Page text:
Positivity does rule this place. The ‘World’s Happiest Place’ sign soaring at the airport, as a Guardian journalist once recalled, may have its point. An international survey revealed that Nigeria’s positivity index was 70, whilst UK had a tragic -44.

Will Anderson, who did a documentary on Lagos, said Lagosians never see themselves as victims; they are tireless aspirers. Hawkers wandering around the streets may not have good business, but they were rewarded with laughter and chats with neighbours. A young gentleman who arranged my interview with a governor, owned an I.T company, while he was actively developing the emerging movie scene of Nigeria. We call it Nollywood, he said and immediately jumped to ask about the popularity of websites like YouTube in China. I marvelled at his packed schedule and the speed of his tapping on his Blackberry. “Because the city has high unemployment and bad traffic, going freelance is a mainstream,” he said. “You find entrepreneur on every street.”

Children whose family could not afford their education were satisfied with fierce football games on abandoned space with bare feet. Learning that I was from Asia, one kid came to me and asked with excitement how much more advanced China is than Nigeria. My answer might be a disappointment, yet he said with pride: we are almost there.While signs of a developed place in our world are about infrastructures, destination landmarks and civil services; the way Lagos defines civilisation is hedonism and naively bold visions. Like what Nigerian scholar Michael Eucheruo wrote in his book Victorian Lagos, this is an out-and-out international city like Amsterdam and Paris. Albeit the shortage of infrastructure, Lagos is thriving as a cultural and economic hub in West Africa. The tireless operation of the oil mine right next to the city’s main bridge strikes as a hope for future. Like Rem Koolhaas said in 2005 in Lagos Wide and Close, this place does not reflect despair, it is in fact where the civilisation heads to – the aspiration to build a better place.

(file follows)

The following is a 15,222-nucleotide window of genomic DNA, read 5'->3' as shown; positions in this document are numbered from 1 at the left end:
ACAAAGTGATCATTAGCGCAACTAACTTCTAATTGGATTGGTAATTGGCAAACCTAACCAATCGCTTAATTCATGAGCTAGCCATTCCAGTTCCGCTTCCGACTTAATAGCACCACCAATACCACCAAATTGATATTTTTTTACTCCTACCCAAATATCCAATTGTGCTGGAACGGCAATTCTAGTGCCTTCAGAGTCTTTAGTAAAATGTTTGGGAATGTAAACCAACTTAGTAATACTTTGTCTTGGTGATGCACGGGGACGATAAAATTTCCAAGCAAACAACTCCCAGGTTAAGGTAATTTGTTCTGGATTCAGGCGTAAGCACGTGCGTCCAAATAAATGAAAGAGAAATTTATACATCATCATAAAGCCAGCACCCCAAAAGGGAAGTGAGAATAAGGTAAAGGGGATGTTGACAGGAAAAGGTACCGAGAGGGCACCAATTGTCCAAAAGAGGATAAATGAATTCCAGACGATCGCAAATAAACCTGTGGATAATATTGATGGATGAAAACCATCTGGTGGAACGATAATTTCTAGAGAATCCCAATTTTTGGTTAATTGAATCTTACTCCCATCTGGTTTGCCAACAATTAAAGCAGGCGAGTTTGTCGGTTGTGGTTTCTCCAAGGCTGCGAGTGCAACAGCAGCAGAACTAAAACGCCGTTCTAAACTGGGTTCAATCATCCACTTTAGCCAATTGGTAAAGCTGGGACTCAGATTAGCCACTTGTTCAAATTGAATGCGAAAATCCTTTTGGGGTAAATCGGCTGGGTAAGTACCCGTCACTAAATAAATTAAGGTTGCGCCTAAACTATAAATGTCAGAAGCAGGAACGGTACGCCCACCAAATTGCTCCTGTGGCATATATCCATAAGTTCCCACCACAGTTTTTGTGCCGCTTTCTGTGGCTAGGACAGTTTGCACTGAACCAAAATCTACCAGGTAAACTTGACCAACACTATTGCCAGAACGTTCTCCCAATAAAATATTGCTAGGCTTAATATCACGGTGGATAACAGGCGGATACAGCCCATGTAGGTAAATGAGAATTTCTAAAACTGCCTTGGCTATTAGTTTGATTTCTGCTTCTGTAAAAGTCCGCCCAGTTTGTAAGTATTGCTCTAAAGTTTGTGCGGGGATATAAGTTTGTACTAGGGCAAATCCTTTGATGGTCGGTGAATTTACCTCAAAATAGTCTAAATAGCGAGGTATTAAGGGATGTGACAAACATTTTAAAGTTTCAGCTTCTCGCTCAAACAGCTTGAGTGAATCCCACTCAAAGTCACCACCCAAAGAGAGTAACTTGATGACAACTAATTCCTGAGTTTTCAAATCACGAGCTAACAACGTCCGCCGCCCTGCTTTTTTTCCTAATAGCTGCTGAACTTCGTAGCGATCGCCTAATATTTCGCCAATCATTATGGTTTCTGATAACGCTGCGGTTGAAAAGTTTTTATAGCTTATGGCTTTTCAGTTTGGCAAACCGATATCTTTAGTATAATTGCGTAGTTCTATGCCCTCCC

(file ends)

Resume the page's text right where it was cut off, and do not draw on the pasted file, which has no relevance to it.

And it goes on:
Tuesday, March 18, 2014

Slum2School Volunteer Shares Experience

Volunteerism and philanthropy is one of the 21st century global strategies to solve problems around the United Nations Post-2015 Millennium Development Goals. At a time when the quest for youth development and the need for leadership is at its peak, being a volunteer for developmental projects provide the unique learning experience and grooming ground for personal growth and making social impact. It is my chief recommendation for students’ co-curricular activities as well as a platform for professionals to position themselves as socially responsible individuals. From my experience, volunteering was the biggest step I took to getting closer to my personal aspirations in life, and it has been the most fulfilling and rewarding impact and contribution I have made in my society.

I indicated interest in being a Slum2School Volunteer in 2012 after Otto Orondaam’s speech about the Founding and future of the NGO at Lagos NYSC Passing out ceremony. It was a unique opportunity to direct my energy and time towards such a developmental and youth driven initiative. S2S was just a few months old at the time, but I had no doubt about her prospect for growth and impact, based on all volunteers’ commitment.

Conspicuously, since that period, Slum-to-School Africa has provided educational scholarships for over 650 underprivileged children and renovated two rural schools. We have also organized over 20 community programmes.

My first task was to commit my time like every other volunteer even though we received no monetary reward. Our passion did and still supersedes the thirst for compensation for all the time we spend. This was for me the true meaning of volunteering - following through a course until the end, without any iota of doubt that time and energy spent is helping to positively impact other people’s lives. A cause larger than oneself.

I volunteered with the primary aim of just helping and contributing to an urgent cause, unknown to me at the time, the benefits that came with being a volunteer. I was an undergraduate struggling with the scarcity of time and commitment to my grades; it was very tempting to attribute volunteering to a waste of time. The challenges however brought along so many learning opportunities I would perhaps never have gained otherwise. Working under pressure to meet deadlines and time management was a skill I am grateful to have acquired through volunteering. A skill applicable to my career till date, which I believe is same for most volunteers. We had to be spontaneous, think on our feet, always finding ways to meet up with impromptu meetings and tasks.